Callous, crunch-heavy work culture keeps shaking the games industry, but it seems like some developers are at least trying to safeguard against it. Colin Walder, a CD Projekt Red engineering director with over a decade of AAA audio programming experience, discussed game industry leadership during Inven Game Conference in South Korea this week. Then, in an October 15 interview with esports site and conference host Inven Global, he spoke about how the studio behind The Witcher now avoids crunch, considering it a lesson taught by Cyberpunk 2077’s grueling development period.
Crunch isn’t as useful as a looming deadline may make it seem—it didn’t save role-playing game Cyberpunk from being called fundamentally broken for a long time after it revealed its dystopia in 2020. It wasn’t until this September, when CDPR released its Phantom Liberty expansion, that Cyberpunk could bandage problems that had been bleeding for a long time. Before that, CDPR was stuck in a cycle.
“Every time we delivered something, it was intense,” Walder said.“It was always like, ‘Okay, how are we going to do this?’ And then, somehow, we achieved that.”
Prior to Cyberpunk’s launch, Bloomberg reported, CDPR made six-day work weeks mandatory, acknowledging that “crunch should never be the answer. But we’ve extended all other possible means of navigating the situation.”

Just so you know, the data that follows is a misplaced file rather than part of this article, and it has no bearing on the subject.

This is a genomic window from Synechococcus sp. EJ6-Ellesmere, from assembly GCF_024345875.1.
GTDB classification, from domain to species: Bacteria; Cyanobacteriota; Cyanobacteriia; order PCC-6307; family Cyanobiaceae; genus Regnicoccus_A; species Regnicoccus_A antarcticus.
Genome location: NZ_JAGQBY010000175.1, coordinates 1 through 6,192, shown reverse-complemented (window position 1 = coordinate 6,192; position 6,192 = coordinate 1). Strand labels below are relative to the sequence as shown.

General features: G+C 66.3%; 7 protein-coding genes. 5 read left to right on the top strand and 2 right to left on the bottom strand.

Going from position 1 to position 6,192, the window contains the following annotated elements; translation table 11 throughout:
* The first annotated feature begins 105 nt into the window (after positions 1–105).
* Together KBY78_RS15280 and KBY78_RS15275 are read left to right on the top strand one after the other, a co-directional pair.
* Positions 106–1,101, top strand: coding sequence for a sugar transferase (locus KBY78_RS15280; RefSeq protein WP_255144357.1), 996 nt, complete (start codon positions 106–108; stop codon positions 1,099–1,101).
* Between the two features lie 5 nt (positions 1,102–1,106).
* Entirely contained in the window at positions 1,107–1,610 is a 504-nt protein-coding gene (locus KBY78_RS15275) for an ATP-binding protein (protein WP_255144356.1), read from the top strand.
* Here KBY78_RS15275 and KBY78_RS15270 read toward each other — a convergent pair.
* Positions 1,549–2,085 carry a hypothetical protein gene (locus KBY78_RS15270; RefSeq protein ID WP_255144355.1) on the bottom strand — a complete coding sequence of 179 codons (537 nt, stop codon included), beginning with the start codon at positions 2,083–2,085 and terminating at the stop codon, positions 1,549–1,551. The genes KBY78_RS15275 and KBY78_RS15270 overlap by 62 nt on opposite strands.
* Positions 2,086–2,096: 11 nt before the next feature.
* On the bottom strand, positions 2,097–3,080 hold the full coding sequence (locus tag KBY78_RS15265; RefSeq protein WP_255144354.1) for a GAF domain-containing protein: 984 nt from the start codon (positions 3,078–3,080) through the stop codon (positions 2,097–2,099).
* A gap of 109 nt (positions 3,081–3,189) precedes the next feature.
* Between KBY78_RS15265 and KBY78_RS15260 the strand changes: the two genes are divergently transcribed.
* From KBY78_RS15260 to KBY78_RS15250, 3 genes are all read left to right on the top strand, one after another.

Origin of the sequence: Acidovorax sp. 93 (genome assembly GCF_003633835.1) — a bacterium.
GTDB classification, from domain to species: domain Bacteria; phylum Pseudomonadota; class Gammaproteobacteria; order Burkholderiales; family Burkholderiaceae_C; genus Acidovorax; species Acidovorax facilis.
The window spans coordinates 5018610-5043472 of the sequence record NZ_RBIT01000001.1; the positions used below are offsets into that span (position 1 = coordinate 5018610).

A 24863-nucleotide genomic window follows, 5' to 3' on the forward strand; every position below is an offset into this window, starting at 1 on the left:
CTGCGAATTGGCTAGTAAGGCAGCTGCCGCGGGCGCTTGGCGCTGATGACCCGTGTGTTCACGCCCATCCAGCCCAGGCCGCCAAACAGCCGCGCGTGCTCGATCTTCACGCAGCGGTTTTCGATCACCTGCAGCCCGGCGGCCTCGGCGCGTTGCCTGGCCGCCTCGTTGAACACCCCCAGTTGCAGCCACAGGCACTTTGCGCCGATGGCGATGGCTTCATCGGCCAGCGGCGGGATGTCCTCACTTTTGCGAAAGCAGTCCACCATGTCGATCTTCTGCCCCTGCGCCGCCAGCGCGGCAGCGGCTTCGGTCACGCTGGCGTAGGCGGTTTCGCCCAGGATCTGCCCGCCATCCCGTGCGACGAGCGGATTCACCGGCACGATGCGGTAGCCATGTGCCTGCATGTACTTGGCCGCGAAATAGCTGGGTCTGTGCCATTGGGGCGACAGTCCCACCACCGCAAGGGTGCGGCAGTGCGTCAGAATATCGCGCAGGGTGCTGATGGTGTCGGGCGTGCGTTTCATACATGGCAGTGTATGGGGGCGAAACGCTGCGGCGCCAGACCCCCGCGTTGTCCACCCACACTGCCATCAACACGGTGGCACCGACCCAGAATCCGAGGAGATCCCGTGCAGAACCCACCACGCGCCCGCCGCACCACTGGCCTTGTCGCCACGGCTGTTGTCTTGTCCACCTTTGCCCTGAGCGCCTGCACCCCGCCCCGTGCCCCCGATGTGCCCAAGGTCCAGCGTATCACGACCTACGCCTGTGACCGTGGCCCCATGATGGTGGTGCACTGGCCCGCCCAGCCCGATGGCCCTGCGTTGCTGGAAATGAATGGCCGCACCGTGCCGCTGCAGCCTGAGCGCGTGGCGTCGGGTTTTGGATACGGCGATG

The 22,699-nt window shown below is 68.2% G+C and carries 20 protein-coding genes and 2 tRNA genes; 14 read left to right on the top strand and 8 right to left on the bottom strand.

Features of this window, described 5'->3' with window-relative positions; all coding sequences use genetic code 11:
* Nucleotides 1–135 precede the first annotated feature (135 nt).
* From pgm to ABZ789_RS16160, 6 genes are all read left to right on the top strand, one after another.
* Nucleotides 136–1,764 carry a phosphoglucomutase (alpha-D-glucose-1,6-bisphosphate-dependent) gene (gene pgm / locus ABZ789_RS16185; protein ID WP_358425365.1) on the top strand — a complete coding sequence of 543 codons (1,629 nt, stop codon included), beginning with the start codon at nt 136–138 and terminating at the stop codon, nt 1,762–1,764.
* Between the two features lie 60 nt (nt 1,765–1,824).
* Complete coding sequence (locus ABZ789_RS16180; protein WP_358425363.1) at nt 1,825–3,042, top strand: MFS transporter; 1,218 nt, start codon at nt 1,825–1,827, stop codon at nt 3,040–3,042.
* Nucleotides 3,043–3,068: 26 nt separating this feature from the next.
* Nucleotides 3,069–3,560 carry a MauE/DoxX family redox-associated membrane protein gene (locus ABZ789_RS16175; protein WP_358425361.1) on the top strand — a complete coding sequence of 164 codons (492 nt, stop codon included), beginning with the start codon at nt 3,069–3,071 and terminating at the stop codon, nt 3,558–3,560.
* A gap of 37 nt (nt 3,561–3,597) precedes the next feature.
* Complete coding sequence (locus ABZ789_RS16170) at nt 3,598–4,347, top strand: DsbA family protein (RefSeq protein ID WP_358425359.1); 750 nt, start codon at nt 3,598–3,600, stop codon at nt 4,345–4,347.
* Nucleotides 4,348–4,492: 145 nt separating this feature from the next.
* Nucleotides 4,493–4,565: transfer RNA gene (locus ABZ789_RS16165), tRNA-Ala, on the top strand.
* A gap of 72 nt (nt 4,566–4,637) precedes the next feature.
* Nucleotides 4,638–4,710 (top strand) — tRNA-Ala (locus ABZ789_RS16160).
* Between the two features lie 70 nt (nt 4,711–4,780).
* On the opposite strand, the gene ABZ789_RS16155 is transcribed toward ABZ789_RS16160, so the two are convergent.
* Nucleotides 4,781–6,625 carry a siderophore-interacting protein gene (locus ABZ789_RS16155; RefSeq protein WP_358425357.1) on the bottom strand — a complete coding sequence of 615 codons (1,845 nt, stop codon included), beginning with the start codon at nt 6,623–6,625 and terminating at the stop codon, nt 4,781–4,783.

Things are different now, Walder said, because they had to be.
“The morale took a significant hit; that’s clear,” he said about Cyberpunk’s development. “The crucial thing was to acknowledge what happened. We had to admit that the outcome wasn’t what we’d hoped for and that we were determined to change things. But it’s one thing to say it; it has to be put into practice, you know? Actions speak louder than words.”
For CDPR’s more recent projects, including its pristine spy-thriller Phantom Liberty and forthcoming The Witcher 3 follow-up Polaris, “instead of reverting to crunch,” Walder explained, “we might say, ‘Let’s adjust the schedule,’ or, ‘Let’s approach this differently.’ Once this becomes a repeated behavior—once the team sees a genuine effort to prevent crunch—that’s when trust and morale start to rebuild. People need to see it to believe it.”
Finding solidarity helps, too. CDPR has its tail between its legs about crunch, but it’s still a major piece of the creaking games industry, and it was one of many studios to announce layoffs earlier this year. In response, CDPR developers created the Polish Gamedev Workers Union, writing on its website that it was time to “voice the employees’ concerns about the safety and conditions of employment.”
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